Power to seize books is not absolute

T. N. Pandey | Updated on August 20, 2011

BL20RAID   -  The Hindu

Two important powers conferred on the income-tax authorities to ensure compliance of the provisions of the Income-Tax Act, 1961 (Act) and for detection of tax evasion avoidance and unearthing of black money are powers of search and survey. The power to search is of wide amplitude, infringing upon the privacy of citizens, but has been held to be constitutionally valid in wider public interest.

The word ‘survey' has not been defined in the Act. In the context of income-tax law, it means collection of data or information for the purposes of the Act.

The main objectives of survey are to widen the tax-base by including new taxpayers; to gather information about the existing taxpayers to know if they are discharging their tax obligations correctly; to do on-the-spot checking of the correctness of account books, inter-alia, with regard to inventory, cash, etc. (However, no power to impound or remove stock, cash, etc., has been conferred); to ensure that day-to-day transactions are promptly recorded in the account books); and to collect data, details, information, etc., relevant for income-tax assessments.


As per Section133A(1), an income-tax authority may enter any place within the limits of the area assigned to him, or any place occupied by any person in respect of whom he exercises jurisdiction, or any place in respect of which he is authorised for the purposes of this section by such income-tax authority, who is assigned the area within which such place is situated or who exercise jurisdiction in respect of any person occupying such place, at which a business or profession is carried on, whether such place be the principal place or not of such business or profession.

Ordinarily, the power of survey doesn't confer a right to make the survey of a residential premise. In case, during the course of survey, the authority finds that certain books of account or documents or stocks are not available at the place of business and the assessee states that these are available at his residence, the authority will be entitled to enter the residence for the purpose of inspecting such books of account, documents or the stocks of the business.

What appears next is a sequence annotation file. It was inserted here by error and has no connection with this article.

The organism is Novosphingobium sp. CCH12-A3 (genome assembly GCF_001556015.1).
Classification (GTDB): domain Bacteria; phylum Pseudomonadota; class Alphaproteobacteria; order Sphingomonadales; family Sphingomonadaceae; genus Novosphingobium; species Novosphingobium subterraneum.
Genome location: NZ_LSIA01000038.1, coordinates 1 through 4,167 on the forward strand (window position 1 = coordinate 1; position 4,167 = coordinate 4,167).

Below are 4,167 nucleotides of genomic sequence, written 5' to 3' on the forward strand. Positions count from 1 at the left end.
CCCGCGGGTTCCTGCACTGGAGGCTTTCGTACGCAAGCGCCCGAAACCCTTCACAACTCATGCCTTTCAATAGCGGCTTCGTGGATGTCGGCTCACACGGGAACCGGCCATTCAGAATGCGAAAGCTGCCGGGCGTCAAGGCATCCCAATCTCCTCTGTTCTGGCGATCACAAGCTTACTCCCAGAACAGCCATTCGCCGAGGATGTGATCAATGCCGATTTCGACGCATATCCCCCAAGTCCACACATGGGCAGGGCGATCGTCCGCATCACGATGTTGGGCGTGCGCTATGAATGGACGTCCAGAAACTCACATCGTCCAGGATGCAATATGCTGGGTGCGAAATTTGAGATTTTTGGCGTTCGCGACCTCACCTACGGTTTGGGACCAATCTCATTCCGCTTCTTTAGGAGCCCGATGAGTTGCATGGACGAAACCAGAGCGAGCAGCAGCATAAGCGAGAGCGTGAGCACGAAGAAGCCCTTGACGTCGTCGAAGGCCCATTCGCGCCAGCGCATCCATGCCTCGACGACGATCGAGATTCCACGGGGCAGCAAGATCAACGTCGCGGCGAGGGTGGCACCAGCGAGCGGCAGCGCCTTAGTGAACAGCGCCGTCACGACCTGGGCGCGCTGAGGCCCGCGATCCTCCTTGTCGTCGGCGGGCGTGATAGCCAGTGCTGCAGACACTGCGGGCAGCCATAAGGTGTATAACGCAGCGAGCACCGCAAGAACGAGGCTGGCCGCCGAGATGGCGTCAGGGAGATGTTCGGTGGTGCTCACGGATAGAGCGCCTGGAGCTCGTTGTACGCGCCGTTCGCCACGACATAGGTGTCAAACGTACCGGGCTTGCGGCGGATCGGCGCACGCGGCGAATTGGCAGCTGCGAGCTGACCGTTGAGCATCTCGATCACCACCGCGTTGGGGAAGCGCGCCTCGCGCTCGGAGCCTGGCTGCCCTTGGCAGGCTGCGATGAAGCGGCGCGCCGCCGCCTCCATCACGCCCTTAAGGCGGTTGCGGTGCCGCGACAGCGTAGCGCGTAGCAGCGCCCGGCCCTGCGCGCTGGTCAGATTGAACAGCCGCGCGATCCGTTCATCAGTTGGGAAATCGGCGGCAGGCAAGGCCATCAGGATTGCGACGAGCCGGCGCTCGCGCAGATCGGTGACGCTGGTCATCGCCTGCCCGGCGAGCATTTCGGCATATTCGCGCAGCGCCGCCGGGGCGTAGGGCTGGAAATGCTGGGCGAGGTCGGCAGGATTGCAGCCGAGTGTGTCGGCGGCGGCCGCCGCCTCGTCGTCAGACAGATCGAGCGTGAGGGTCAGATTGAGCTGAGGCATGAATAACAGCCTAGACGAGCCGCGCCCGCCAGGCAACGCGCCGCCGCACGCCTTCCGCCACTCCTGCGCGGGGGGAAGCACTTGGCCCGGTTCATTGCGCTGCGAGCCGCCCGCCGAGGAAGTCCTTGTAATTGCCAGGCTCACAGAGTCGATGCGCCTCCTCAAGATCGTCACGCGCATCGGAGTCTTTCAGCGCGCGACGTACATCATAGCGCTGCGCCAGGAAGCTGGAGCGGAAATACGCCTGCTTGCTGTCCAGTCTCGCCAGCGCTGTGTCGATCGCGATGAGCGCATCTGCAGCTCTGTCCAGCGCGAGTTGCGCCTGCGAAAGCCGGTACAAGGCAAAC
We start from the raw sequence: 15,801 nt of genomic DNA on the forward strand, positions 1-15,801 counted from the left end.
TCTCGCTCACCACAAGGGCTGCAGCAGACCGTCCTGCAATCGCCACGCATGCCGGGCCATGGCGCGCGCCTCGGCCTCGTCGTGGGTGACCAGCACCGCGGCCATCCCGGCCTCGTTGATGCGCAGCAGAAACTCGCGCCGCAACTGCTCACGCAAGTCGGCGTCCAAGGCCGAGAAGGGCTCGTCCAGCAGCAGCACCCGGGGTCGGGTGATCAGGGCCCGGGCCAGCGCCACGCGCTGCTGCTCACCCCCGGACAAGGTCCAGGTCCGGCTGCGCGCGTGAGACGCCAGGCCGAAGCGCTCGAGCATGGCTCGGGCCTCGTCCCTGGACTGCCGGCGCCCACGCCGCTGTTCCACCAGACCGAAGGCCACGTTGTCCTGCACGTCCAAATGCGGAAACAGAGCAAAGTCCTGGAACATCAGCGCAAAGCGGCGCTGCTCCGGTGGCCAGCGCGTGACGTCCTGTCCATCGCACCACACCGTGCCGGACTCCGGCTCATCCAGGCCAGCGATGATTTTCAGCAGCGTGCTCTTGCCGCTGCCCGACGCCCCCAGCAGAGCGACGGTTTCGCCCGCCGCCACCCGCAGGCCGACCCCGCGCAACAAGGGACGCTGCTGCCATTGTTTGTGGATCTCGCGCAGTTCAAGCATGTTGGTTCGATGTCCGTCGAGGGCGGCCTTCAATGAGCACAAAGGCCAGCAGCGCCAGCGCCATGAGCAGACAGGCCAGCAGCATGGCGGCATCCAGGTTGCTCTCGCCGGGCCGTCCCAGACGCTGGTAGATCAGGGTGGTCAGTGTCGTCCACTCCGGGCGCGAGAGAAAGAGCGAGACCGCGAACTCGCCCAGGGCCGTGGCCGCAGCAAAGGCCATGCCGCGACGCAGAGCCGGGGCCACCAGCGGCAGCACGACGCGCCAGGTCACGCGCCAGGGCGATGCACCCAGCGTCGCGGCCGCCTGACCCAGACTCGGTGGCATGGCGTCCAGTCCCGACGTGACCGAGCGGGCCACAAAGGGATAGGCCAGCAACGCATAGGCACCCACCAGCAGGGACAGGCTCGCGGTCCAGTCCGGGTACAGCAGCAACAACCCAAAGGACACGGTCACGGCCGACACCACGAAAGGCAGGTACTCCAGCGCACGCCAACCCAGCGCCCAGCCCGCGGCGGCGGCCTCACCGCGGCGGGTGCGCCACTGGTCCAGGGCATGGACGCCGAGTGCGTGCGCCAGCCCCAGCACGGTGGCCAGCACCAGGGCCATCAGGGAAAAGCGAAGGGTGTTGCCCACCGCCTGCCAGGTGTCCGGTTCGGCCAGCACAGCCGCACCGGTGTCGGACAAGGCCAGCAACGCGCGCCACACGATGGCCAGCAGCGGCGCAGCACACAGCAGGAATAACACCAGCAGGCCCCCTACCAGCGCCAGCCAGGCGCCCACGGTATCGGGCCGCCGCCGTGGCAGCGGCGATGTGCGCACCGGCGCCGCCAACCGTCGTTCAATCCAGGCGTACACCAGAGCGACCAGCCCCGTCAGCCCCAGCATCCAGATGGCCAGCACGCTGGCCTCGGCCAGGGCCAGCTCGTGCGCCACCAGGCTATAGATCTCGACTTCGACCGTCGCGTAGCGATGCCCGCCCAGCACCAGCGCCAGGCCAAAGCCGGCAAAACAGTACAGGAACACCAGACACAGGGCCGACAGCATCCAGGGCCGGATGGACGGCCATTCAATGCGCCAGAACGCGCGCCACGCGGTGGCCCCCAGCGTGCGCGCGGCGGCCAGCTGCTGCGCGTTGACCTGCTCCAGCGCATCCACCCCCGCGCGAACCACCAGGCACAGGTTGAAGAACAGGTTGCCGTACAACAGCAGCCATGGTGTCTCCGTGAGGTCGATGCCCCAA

The survey can be carried out only after sunrise and before sunset during business hours. On entering the place, the authority may, inter-alia, impound any books of account, documents or record inspected by him, after recording the reasons for doing so.

The power relating to impounding of accounts is subject to the following conditions:

No account books, etc., can be impounded without recording reasons for the same; the impounded books of account and documents can be retained for a period of 10 days only and for retention beyond 10 days, permission of the Chief Commissioner or Director General of Income Tax is necessary.

The power of retention is not unbridled. In the case of Bawa Gurmukh Singh & Co. v. ITO (2011) 12 Taxman.Com 91 (P&H), the high court has held that though the officer conducting survey can impound books of account or other documents and retain it beyond 10 days after approval of the Chief Commissioner, the said power isn't an absolute power, and it is subject to judicial review like any other discretionary power of an administrative authority.

(The author is a former chairman of CBDT.)

Published on August 20, 2011

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